From Mark Lesina, United States
In response to Ms Amy Bisi-Lacy.
Del Norte County is in the extreme northern part of California on the coast. It is kind of interesting that for being such a remote area as it was at the turn of the last century, that so may Ticinese ended up immigrating there. During these early years one would usually take a steamer ship from San Francisco to Del Norte, along the rough coastline to arrive in Crescent City.
The County of Del Norte is shown in red.
These immigrants either went permanently to Del Norte County where they established themselves and started a family, as did the Robert Sarina, Charlie Rossini, Santino Pozzi, Elvezio Lesina (see article From the village of Giumaglio, Val Maggia) for example. Or they worked for a period of time on a dairy ranch or in other fields of occupation and then either moved elsewhere within the States (See the book of letters by Mr. Cheda, written between Crescent City and Ticino) or returned to Switzerland, as did Carlo Martini, Venanzio Franscioni, Silvio DeBernardi (see article Silvio DeBernardi (1873-1954): From Valmaggia to California by Natasha DeBernardi) for example.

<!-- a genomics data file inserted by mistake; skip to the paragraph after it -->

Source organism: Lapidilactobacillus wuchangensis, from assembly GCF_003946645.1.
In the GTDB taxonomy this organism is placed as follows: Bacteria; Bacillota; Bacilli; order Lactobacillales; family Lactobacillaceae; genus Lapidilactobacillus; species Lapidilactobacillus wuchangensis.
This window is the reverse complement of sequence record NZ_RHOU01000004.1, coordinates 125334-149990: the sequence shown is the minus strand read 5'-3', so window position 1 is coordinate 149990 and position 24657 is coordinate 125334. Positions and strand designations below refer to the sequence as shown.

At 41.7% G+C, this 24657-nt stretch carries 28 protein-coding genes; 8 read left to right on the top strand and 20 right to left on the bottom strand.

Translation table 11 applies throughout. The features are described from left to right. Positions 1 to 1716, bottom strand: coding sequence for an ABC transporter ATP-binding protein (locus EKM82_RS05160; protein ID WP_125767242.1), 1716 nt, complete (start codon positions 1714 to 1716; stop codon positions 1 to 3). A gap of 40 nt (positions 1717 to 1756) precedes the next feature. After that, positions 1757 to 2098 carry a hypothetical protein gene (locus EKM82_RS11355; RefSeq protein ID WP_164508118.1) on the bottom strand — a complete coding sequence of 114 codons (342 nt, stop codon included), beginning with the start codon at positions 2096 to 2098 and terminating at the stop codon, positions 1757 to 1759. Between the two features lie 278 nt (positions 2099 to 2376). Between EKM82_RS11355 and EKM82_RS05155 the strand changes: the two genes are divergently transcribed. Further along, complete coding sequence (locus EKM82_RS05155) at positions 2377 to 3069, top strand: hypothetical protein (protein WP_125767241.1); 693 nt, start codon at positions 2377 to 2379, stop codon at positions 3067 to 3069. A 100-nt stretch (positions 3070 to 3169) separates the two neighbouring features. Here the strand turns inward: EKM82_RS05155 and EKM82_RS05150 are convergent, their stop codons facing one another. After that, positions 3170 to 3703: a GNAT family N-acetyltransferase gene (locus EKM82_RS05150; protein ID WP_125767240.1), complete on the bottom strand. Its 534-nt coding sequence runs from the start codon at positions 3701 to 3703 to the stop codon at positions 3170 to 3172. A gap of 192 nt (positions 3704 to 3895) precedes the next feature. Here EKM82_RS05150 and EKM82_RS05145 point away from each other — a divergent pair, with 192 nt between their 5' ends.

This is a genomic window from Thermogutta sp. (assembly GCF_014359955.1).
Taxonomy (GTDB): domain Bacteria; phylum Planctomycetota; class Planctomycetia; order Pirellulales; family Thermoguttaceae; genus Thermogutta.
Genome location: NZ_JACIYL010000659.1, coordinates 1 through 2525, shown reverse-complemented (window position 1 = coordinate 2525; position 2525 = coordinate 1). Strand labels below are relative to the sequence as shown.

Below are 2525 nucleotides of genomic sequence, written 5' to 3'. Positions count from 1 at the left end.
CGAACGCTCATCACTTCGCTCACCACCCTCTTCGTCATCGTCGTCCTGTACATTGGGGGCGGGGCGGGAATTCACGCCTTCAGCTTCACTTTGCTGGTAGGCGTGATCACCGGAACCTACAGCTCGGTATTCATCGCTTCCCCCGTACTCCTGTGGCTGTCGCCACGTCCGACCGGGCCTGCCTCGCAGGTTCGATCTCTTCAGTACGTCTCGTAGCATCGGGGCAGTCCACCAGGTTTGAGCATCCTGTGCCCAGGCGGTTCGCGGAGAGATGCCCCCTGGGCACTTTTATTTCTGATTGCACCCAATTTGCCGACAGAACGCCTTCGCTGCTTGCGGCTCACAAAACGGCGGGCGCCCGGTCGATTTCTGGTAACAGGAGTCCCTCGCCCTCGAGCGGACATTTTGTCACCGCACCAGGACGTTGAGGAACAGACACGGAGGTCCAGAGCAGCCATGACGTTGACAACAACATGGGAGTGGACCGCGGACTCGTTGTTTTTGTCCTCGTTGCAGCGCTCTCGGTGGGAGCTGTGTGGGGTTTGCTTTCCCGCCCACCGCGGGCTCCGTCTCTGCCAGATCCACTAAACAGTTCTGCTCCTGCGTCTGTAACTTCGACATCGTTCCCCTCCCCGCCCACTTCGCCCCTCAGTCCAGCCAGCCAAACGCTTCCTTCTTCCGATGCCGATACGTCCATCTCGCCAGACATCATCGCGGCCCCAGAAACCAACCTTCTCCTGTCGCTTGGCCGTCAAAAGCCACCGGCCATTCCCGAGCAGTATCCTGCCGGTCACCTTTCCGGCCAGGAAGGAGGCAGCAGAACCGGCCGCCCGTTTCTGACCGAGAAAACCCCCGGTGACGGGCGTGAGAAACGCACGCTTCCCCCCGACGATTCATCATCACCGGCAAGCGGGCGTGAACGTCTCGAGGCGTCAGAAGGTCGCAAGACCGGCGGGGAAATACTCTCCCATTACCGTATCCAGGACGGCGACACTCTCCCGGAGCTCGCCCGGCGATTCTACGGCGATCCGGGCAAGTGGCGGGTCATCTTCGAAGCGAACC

If one were to read the names of the immigrants, from Ticino in Del Norte from 1880 forward, it would read something like a Ticinese phonebook! Here is a good sampling of Ticinese names found in the census and draft records from Del Norte County during these early years. (Villages of origin are listed when known); Bravo, Pozzi (Giumaglio), Del Ponte (Bignasco), Giacomini, Laffranchi (Contone), Lesina (Giumaglio), Martinelli (Ghirone), Morsoli, Rossi, Rossini (Linesceo), Sarina (St Antonio), Tosio, Buzzini, DeBernardi (Lodano), Dodini, Franscioni (Lodano), Garzoli (Maggia), DeMartin, Martini (St Antonio), Pala, Regoni, Pedrioli (Gorduno), Peini (Biasco), Deneri (Cevio), Bassi, Bolla (Linesceo), Cadra (Mergoscia), Magistretti (Torricella), Tamagni (St Antonio), Caretti (Isogna), Molo (Bellinzona), Domenighini (Gordola), Buzzi Togni and not to be forgotten the maiden names of their wives Piezzi (Giumaglio), Tunzi (Lodano), Andriatti, Mossi, Gianocca and the others. How many people from Ticino actually came to Del Norte we would never know, as they many came in the between years of the census, worked on the dairies and moved on to settle else where.